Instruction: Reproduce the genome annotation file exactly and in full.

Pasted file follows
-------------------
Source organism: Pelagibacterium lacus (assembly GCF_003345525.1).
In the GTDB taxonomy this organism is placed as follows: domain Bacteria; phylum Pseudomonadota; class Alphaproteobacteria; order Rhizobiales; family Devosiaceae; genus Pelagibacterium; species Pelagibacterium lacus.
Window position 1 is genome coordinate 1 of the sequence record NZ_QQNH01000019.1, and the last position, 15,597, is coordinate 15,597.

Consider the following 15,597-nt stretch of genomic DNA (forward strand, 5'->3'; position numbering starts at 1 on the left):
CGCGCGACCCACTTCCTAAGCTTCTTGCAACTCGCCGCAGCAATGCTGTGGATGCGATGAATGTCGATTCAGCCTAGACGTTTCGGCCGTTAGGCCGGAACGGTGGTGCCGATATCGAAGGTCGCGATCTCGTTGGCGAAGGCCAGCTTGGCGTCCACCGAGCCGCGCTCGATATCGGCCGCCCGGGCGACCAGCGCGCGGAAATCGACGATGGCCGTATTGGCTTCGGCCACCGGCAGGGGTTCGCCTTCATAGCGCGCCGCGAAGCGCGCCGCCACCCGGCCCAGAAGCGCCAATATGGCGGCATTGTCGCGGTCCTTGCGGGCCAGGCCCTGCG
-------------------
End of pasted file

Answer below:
Source organism: Pelagibacterium lacus (assembly GCF_003345525.1).
In the GTDB taxonomy this organism is placed as follows: domain Bacteria; phylum Pseudomonadota; class Alphaproteobacteria; order Rhizobiales; family Devosiaceae; genus Pelagibacterium; species Pelagibacterium lacus.
Window position 1 is genome coordinate 1 of the sequence record NZ_QQNH01000019.1, and the last position, 15,597, is coordinate 15,597.

Consider the following 15,597-nt stretch of genomic DNA (forward strand, 5'->3'; position numbering starts at 1 on the left):
CGCGCGACCCACTTCCTAAGCTTCTTGCAACTCGCCGCAGCAATGCTGTGGATGCGATGAATGTCGATTCAGCCTAGACGTTTCGGCCGTTAGGCCGGAACGGTGGTGCCGATATCGAAGGTCGCGATCTCGTTGGCGAAGGCCAGCTTGGCGTCCACCGAGCCGCGCTCGATATCGGCCGCCCGGGCGACCAGCGCGCGGAAATCGACGATGGCCGTATTGGCTTCGGCCACCGGCAGGGGTTCGCCTTCATAGCGCGCCGCGAAGCGCGCCGCCACCCGGCCCAGAAGCGCCAATATGGCGGCATTGTCGCGGTCCTTGCGGGCCAGGCCCTGCG